Kick-Ass, being reissued by Lionsgate on 4K Ultra HD Blu-ray with Dolby Vision, was a surprise cult hit back in 2010 when it first hit. Based on the comic book franchise, this story about unlikely anti-heroes who don costumes and become vigilante “superheroes” is sort of the comedic version of Watchmen.
The story follows Dave Lizewski (Aaron Taylor-Johnson) an ordinary awkward high school teenager who is for the most part unnoticed by girls and not part of the cool crowd until he decides to “do something”. The comic book fan orders himself a wet suit and becomes the crime fighting hero Kick-Ass, taking on tasks for ordinary citizens like saving cats or confronting his high school crush Katie Deauxma’s (Lyndsy Fonseca) stalker ex-boyfriend. But mostly Kick-Ass is good at getting his ass kicked – or even stabbed and hospitalized in one instance. One incident outside a doughnut store chain fighting off a group of thugs ganging up on a guy gets Dave/Kick-Ass internet fame and puts him on the radar of mobster kingpin Frank D’Amico (Mark Strong), who wants this Kick-Ass hero out of the picture. It puts Kick-Ass in the path of deadly father-daughter crime fighting duo Big Daddy (Nicolas Cage), who dresses up in a costume similar to Batman, and Hit-Girl (Chloë Grace Moretz), who moves like an acrobat and is deadly with a blade. The father-daughter pair have a vendetta against D’Amico and they plan on bringing him down, but things are complicated when D’Amico’s own son also joins the costumed crime fighting crowd as Red Mist (Christopher Mintz-Plasse) in order to lure Kick-Ass to his demise.
A high octane mixture of superhero action and tongue-in-cheek comedy, Kick-Ass may be a little uneven at times, but it still manages to hit all the right notes as a send-up of the well worn superhero genre. They turn the rules upside down, like the aforementioned Watchmen, by giving us costumed vigilantes with no real powers, only a zeal to “do something,” in the case of Dave AKA Kick-Ass, or, in the case of Big Daddy, a driving sense of vengeance, which suits him and is no accident given his Batman-esque costume. We all know The Dark Knight was ultimately born out of a feeling to avenge his parents’ murder. Big Daddy, one a police officer, although far more comical than dark, is there to avenge is wrongful imprisonment, as we later find out.
The standout character and star of the film is without a doubt Chloë Grace Moretz as Hit-Girl, the deadly assassin’s daughter and apprentice. Dressed up as a half Catholic schoolgirl, half Batgirl, with her viper-like speed and deathly use of blades (and guns), it’s thrilling and still unusual to see such bad-assery on screen from an adolescent girl. There probably hadn’t been such an appealing young female character on screen since Natalie Portman’s turn in Léon, and even then, Portman’s Mathilde was far more weirdly sexualized beyond her years than Moretz’s Hit-Girl.
After the breakout success of Kick-Ass, a less successful sequel featuring the star power of Jim Carrey followed in 2013 with Chloë Grace Moretz, Aaron Taylor-Johnson, Lyndsy Fonseca, and Christopher Mintz-Plasse all reprising their roles.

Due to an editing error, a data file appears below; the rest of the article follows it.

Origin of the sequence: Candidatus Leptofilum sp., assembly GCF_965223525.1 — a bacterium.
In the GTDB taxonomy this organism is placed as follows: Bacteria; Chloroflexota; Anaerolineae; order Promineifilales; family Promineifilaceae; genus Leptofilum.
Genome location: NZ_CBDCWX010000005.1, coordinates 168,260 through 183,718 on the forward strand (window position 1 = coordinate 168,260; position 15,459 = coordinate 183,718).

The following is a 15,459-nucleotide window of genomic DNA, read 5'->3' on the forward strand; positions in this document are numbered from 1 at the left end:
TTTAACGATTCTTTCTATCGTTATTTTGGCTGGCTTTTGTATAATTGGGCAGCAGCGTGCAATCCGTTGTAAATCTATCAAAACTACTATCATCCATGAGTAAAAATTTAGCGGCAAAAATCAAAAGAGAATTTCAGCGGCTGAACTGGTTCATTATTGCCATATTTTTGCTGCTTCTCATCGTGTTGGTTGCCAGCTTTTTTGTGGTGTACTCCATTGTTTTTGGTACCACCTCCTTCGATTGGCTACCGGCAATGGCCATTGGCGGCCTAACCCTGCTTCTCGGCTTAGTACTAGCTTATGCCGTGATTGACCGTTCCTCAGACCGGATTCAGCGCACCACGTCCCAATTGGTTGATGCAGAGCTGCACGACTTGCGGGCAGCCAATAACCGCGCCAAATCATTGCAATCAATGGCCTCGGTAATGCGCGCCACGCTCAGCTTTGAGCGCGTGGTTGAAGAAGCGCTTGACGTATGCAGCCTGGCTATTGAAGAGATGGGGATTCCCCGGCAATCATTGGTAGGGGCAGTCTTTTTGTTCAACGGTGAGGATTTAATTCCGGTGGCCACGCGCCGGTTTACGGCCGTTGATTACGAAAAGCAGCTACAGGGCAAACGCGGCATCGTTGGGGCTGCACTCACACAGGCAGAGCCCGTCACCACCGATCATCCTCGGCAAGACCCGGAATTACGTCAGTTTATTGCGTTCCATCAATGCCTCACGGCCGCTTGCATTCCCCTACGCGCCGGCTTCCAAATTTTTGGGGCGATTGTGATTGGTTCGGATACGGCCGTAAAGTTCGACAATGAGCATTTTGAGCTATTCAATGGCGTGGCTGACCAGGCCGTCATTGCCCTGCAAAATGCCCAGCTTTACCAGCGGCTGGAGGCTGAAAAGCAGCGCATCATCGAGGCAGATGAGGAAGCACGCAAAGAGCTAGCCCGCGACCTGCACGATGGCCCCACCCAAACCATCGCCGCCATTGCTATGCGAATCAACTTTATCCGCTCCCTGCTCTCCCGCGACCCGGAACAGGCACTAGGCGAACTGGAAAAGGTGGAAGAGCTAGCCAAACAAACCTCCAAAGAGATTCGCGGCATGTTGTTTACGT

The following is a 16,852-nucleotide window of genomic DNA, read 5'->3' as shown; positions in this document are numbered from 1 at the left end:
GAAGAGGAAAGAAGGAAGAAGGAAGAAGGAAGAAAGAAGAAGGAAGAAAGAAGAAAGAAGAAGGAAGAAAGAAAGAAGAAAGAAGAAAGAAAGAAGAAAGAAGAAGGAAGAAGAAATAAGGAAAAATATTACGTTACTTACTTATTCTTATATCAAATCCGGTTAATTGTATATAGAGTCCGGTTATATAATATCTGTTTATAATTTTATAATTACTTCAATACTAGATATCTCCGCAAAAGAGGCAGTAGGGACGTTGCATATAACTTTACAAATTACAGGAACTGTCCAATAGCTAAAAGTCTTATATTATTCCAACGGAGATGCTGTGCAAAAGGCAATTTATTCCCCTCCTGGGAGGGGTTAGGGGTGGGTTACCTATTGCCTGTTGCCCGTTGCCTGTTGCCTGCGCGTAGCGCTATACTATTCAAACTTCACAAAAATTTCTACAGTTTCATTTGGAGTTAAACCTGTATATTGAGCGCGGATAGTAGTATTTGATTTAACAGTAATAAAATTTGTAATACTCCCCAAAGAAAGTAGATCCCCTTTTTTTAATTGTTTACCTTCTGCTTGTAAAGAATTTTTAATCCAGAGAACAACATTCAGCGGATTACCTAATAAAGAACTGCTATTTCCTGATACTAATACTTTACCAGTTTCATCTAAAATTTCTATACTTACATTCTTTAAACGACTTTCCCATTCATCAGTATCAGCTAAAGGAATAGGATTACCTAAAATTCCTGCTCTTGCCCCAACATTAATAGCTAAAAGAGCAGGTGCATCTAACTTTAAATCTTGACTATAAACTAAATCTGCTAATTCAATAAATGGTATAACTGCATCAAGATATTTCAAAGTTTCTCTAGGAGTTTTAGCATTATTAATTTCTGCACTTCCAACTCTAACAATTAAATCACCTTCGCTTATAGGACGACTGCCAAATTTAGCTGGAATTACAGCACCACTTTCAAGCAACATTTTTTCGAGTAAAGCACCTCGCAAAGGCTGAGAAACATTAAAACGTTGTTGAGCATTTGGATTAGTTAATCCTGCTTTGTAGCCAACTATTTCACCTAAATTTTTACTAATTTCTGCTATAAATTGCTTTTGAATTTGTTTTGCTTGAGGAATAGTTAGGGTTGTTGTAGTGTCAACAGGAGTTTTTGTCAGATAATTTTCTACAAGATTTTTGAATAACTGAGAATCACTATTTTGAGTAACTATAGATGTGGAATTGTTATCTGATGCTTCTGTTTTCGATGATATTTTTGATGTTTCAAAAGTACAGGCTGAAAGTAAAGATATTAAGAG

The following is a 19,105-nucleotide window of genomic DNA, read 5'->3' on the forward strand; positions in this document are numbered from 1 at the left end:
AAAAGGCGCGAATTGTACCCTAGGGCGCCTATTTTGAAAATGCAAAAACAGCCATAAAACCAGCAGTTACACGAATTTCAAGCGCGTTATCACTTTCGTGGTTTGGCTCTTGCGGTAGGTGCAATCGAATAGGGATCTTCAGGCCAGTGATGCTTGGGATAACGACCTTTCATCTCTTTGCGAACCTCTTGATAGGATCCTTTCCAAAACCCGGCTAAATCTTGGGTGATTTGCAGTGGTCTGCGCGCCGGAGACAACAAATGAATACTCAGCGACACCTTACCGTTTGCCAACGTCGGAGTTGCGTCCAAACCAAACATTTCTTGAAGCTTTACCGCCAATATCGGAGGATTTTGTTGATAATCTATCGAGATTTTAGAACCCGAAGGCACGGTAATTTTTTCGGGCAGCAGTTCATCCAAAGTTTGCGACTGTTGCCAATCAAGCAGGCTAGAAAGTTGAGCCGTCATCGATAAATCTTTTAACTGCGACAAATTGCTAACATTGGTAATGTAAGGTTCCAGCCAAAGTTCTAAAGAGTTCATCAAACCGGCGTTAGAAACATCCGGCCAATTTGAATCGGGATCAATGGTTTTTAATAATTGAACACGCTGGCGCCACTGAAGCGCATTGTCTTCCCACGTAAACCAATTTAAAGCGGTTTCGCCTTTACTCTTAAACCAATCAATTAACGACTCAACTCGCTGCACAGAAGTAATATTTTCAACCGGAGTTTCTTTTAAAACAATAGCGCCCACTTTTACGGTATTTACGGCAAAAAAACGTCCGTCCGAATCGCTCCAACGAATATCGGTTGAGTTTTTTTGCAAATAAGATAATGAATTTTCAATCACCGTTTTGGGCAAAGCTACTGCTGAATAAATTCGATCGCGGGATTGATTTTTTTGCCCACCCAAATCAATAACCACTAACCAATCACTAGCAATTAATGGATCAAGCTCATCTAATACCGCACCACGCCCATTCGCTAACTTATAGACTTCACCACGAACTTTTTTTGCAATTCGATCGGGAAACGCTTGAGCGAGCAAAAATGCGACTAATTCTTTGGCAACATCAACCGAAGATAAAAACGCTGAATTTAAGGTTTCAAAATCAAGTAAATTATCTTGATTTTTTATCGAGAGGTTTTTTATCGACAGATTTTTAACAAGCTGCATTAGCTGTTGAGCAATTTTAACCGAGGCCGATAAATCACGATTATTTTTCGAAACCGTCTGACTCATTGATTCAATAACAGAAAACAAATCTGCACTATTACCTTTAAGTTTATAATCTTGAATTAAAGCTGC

Kick-Ass hits 4K Ultra HD Blu-ray in an HEVC (4K) encodement with Dolby Vision HDR. The film was originally shot on 35 mm Kodak Vision2 250D 5205, Vision2 500T 5218, and Vision3 500T 5219 film stock in an anamorphic, Super 35 format with Panavision Panaflex Millennium XL cameras with Panavision G-Series lenses. What this 4K release brings out is a sharp film grain structure and vibrant color. The green and yellow of Kick-Ass’ wet suit or the purple wig of Hit Girl’s costume really ‘pop’ as does the fire engine red of Red Mist’s muscle car. The Dolby Vision offers nice highlights that standout out in the darker shots, like during the warehouse fire where the flames, though not as bright as I’ve seen in other HDR releases, do leap from the screen and show a range of shades in the flames.
Kick-Ass on 4K Ultra HD Blu-ray has been remixed in the immersive Dolby Atmos format. While this expands the sound somewhat over the DTS-HD Master Audio 7.1 mix available on the Blu-ray Disc, this is not one of the better Atmos mixes available. There is a good amount of atmospherics in the overhead Atmos channels and solid discrete effects in the surround channels during the fight sequences and when Red Mist’s car engine revs up. Low end has good extension, but this won’t be one of the top “big bass” titles – it hardly rivals the latest Transformers: The Last Knight, release, for instance, in that department.
There are strong supplements included on the Ultra HD and Blu-ray, including an hour-long making of and a featurette on the comic book origins of Kick-Ass. They are all worth a look and a listen.
- Digital HD UltraViolet
- Blu-ray Disc with Feature Film
- Audio commentary with director Matthew Vaughn
- A New Kind of Superhero: The Making of Kick-Ass (1.78:1; 1080p/24; 01:53:03)
- It’s On! The Comic Book Origin of Kick-Ass (1.78:1; 1080i/60; 00:20:35)
- Theatrical Trailer (1080p/24; 00:02:30)
- Redband Hit Girl Trailer (1080p/24; 00:01:16)
The Final Assessment
Kick-Ass is a fun twist on the superhero genre. It never takes the genre or itself too seriously and also serves as a vehicle for breakout star Chloë Grace Moretz who is a young scene-stealer in this film. The 4K Ultra HD Blu-ray from Lionsgate is a solid release with good visuals and audio for a seven-year-old film shot in Super 35.
Own Kick-Ass on 4K Ultra HD Blu-ray from Lionsgate October 3, 2017.
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